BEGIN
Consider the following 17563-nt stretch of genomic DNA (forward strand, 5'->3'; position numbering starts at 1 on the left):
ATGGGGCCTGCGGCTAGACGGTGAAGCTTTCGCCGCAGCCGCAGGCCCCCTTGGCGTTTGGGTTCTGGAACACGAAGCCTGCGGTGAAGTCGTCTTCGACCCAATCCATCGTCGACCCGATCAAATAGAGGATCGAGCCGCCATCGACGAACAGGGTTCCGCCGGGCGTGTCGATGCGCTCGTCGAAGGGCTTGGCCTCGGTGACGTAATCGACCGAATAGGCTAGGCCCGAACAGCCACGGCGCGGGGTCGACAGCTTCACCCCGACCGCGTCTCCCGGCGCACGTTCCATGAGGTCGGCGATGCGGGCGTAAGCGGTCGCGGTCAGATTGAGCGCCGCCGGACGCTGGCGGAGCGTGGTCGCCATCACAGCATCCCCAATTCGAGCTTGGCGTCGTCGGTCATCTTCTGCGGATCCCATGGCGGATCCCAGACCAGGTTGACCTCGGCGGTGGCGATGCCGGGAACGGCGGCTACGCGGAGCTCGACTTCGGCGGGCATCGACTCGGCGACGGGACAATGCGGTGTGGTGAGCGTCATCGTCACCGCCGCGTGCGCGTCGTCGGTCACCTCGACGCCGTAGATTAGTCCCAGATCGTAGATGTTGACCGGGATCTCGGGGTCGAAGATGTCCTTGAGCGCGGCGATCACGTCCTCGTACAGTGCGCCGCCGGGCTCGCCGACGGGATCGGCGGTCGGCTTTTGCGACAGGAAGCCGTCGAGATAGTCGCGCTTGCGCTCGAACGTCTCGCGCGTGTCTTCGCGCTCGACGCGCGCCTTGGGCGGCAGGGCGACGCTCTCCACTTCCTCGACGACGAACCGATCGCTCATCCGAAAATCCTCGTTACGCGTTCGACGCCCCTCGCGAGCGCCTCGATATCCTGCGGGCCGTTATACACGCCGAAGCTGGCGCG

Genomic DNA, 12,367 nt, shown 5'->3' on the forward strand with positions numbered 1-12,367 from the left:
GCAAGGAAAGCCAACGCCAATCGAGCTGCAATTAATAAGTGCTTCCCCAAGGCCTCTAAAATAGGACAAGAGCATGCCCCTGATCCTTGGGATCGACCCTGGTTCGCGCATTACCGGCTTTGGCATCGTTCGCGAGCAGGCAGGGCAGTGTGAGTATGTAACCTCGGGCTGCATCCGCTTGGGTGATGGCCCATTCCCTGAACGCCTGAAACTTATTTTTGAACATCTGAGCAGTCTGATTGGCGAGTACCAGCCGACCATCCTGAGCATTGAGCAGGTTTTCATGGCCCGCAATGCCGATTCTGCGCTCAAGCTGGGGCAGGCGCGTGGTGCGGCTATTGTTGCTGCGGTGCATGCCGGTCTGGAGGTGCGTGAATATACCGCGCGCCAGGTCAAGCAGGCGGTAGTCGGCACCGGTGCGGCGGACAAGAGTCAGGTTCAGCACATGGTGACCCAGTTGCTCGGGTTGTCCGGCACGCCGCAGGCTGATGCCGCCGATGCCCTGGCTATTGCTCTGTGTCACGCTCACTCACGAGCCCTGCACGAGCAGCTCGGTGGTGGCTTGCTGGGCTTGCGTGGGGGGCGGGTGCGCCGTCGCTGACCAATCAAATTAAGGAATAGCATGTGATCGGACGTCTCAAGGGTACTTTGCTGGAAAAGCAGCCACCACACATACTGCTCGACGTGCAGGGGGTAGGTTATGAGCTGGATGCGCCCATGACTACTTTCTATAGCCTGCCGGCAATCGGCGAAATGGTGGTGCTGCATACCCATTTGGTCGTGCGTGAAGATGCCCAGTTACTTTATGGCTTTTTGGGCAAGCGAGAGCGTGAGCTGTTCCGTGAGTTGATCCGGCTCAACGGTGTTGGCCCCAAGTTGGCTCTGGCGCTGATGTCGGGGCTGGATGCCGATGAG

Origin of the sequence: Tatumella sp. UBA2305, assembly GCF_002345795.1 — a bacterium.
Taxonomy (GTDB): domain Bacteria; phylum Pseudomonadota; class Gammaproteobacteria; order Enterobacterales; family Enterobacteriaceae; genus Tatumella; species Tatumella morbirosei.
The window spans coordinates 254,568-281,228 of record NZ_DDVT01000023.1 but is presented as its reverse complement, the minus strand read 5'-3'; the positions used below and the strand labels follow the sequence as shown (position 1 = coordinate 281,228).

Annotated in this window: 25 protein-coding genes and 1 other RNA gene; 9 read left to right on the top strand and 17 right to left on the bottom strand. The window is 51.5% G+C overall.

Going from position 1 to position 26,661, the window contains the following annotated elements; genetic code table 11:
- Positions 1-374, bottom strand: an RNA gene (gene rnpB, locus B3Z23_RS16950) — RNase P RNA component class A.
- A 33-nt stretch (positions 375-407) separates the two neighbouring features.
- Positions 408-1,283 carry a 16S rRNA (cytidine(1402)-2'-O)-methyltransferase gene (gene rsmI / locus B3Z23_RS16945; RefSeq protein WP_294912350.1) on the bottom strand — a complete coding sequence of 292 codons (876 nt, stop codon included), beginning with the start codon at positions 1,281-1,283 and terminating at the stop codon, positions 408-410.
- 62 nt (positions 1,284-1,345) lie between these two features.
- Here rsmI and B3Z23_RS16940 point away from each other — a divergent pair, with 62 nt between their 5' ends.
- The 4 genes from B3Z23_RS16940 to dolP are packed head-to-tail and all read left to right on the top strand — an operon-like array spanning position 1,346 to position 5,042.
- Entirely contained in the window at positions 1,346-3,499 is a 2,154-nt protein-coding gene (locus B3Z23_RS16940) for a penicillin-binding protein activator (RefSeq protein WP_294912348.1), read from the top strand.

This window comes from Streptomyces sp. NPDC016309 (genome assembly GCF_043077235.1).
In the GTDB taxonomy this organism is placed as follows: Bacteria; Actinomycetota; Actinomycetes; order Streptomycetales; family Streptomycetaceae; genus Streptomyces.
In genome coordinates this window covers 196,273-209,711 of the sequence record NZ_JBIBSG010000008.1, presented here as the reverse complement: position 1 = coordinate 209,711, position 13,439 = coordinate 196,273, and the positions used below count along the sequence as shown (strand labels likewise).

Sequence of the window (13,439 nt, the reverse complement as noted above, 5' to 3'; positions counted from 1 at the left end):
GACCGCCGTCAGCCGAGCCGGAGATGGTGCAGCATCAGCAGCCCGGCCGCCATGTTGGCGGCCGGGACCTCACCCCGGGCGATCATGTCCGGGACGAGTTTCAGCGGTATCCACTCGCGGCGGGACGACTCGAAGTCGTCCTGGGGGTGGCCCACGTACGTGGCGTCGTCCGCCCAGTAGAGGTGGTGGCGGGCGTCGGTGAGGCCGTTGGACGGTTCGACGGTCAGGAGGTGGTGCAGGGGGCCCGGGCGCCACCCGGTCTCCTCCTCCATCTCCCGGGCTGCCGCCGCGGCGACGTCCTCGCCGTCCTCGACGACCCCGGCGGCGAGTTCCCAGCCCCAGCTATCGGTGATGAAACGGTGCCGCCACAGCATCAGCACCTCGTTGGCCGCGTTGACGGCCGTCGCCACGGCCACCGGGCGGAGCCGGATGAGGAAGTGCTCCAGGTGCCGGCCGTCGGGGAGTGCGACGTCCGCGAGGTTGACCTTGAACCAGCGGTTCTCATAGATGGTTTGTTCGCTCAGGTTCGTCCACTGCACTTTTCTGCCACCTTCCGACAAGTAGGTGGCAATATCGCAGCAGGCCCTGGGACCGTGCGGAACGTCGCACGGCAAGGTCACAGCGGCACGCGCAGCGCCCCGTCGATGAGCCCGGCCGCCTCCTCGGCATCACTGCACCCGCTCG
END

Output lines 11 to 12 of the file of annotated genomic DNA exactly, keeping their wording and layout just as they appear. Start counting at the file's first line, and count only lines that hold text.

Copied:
- A 33-nt stretch (positions 375-407) separates the two neighbouring features.
- Positions 408-1,283 carry a 16S rRNA (cytidine(1402)-2'-O)-methyltransferase gene (gene rsmI / locus B3Z23_RS16945; RefSeq protein WP_294912350.1) on the bottom strand — a complete coding sequence of 292 codons (876 nt, stop codon included), beginning with the start codon at positions 1,281-1,283 and terminating at the stop codon, positions 408-410.